I quickly grasped that her keen perception is one of her strongest artistic qualities. She takes the time to get to know what or who she’s painting, and it shows. She doesn’t just see it, she feels it.

“Perception, concept, and context are essential components in my work, Margery explains, “the medium is secondary, or even tertiary, to the final product. Actually the final product is rarely final as I might be doing another final brushstroke after a work is framed.”

In order to put her astute perception to practice, she rents a studio at the ACAC, along with four other artists.

She especially enjoys the balance of socialization and solidarity the ACAC studio space provides stating, “The other residents are a fascinating group of artists. We periodically meet and visit, but [my] focus is to try to get works to a suitable stage for sharing with other audiences.”

Benson also shares that she enjoys being in a “state-of-the-art facility with all necessary utilities and helpful staff to accommodate any requests.”  She also favors the downtown location of the ACAC, which “facilitates interaction with the local community.”

“In fact, she exclaims as her eyes light up, “when we’re lucky, the young children taking cooking classes downstairs will come up and share their culinary masterpieces with us. The smells are just amazing!”

As I go to leave, she takes the time to introduce me to her “studio neighbor” photographic artist Bert Danielson. Their interaction is comfortable yet respectful, like two officemates relishing in a quick coffee break between deadlines.

I paused for a moment on the steps to scratch a few notes and reflect a bit on my recent encounter. I channeled Margery’s inspiring perspective as I imagined the five artists sharing creative ideals and then going back to their solitary studios to create their own original works as the classrooms below buzzed with activity of young artists hoping, one day, to have a studio of their own to fill.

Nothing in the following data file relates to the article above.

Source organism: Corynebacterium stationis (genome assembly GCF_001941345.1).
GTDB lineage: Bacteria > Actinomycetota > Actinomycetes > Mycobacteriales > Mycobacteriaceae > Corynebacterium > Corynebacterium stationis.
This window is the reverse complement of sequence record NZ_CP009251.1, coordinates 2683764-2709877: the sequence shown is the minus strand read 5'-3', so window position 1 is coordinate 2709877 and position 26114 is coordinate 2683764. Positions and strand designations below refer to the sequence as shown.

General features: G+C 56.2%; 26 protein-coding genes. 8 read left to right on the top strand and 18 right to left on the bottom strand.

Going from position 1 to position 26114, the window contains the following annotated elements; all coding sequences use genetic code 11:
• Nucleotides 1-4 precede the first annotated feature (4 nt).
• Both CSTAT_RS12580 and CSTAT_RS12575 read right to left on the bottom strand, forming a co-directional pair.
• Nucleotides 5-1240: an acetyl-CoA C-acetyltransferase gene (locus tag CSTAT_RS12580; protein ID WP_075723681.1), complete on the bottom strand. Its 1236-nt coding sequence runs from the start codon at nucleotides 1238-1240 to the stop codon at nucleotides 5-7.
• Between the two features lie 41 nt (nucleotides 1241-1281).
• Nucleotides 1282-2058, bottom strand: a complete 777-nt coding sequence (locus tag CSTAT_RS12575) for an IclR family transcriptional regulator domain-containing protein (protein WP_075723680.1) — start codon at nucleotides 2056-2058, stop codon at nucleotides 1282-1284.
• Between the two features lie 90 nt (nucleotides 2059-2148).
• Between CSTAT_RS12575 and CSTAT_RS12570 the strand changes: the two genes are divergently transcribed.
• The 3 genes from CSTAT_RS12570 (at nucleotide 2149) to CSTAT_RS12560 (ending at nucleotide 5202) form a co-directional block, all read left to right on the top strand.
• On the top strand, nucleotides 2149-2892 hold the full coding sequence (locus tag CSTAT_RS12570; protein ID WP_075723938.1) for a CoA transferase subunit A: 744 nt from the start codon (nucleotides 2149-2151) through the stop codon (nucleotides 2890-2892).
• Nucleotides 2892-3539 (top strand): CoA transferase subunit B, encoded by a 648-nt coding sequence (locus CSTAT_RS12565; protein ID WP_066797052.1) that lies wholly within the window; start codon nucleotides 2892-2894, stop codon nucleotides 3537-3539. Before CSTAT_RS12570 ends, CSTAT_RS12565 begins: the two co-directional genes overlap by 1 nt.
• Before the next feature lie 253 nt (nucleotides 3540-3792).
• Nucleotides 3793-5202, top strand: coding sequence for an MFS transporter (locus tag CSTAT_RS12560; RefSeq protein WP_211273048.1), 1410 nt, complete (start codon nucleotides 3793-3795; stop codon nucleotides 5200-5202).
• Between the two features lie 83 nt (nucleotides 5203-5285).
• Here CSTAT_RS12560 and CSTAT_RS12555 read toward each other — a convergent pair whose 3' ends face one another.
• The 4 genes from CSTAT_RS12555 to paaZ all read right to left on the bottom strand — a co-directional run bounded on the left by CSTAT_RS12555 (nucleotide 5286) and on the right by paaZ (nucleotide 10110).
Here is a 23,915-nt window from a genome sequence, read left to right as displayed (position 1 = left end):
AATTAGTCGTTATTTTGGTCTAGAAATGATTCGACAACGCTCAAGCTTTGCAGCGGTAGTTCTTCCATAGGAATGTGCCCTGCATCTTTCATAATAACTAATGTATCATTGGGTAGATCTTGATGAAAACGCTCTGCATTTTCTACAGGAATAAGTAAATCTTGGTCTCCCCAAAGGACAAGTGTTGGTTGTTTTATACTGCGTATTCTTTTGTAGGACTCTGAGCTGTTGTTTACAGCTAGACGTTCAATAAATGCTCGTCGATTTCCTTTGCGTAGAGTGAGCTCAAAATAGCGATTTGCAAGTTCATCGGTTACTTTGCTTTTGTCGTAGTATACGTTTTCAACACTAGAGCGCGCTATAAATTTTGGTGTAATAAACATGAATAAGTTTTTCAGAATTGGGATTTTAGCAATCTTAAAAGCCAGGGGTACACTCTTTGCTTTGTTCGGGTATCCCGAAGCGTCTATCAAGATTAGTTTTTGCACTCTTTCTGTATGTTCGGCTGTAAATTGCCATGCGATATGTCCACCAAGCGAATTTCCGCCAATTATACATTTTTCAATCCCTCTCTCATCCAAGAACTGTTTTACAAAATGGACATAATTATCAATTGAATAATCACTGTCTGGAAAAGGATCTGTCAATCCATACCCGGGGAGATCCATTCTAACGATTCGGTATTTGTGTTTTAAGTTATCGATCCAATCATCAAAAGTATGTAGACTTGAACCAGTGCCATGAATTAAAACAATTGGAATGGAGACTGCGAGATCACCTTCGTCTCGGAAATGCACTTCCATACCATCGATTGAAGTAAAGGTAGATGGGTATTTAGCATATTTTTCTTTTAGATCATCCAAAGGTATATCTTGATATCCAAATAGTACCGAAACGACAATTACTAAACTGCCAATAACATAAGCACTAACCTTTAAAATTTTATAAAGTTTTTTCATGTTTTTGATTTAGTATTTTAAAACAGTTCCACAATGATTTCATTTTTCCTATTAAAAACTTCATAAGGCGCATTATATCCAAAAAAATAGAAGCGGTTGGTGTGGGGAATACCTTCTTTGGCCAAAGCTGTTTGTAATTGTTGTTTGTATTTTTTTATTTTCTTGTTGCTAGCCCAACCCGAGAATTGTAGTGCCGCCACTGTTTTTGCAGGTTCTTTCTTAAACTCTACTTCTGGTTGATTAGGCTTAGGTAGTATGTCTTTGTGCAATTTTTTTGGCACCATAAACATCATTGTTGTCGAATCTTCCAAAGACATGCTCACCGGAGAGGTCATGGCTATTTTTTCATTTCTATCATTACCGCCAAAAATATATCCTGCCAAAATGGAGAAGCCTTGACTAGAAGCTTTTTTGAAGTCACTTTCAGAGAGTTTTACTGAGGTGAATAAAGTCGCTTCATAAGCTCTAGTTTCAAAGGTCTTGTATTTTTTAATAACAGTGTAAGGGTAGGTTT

Margery looks forward to attending several group shows this year to share her work with the public. You can also view her work, first hand, by E-mailing her at margerybenson@aol.com.

For more information about renting studio space at the ACAC, contact Chris Glatfelter, Executive Director, at ed@adamsarts.org.

Untitled by Margery Benson

Untitled by Margery Benson

 

What’s New this Summer? Castles, Doodles, Dinosaurs and more!

Posted on: May 29th, 2015 by Karen Hendricks

Nearly 40 summer camps are “ready to roll” at the ACAC this summer! Wendy Heiges, Program Director at the ACAC, says the process of putting together children’s camps never ceases to amaze her.

“Every year the instructors propose even more imaginative, creative classes than the year before,” she explains. “This summer’s lineup includes many tried and true classic camps, but also many fantastic, new camps that draw on the incredible talents that our Adams County art teachers and artists will share with children of all ages.”

NEW summer camps for 2015 include:

fishSwim with the Fish! June 15-19 (ages 11-14), 1-4 pm  Paper Mache, that is!  Starting with a balloon, create a form out of paper mache that becomes your favorite whimsical or realistic fish. Throw your own style into this interesting project-there is no right or wrong!  Paint and embellish for pizzazz! Erica Woodworth $145 (member $135) Register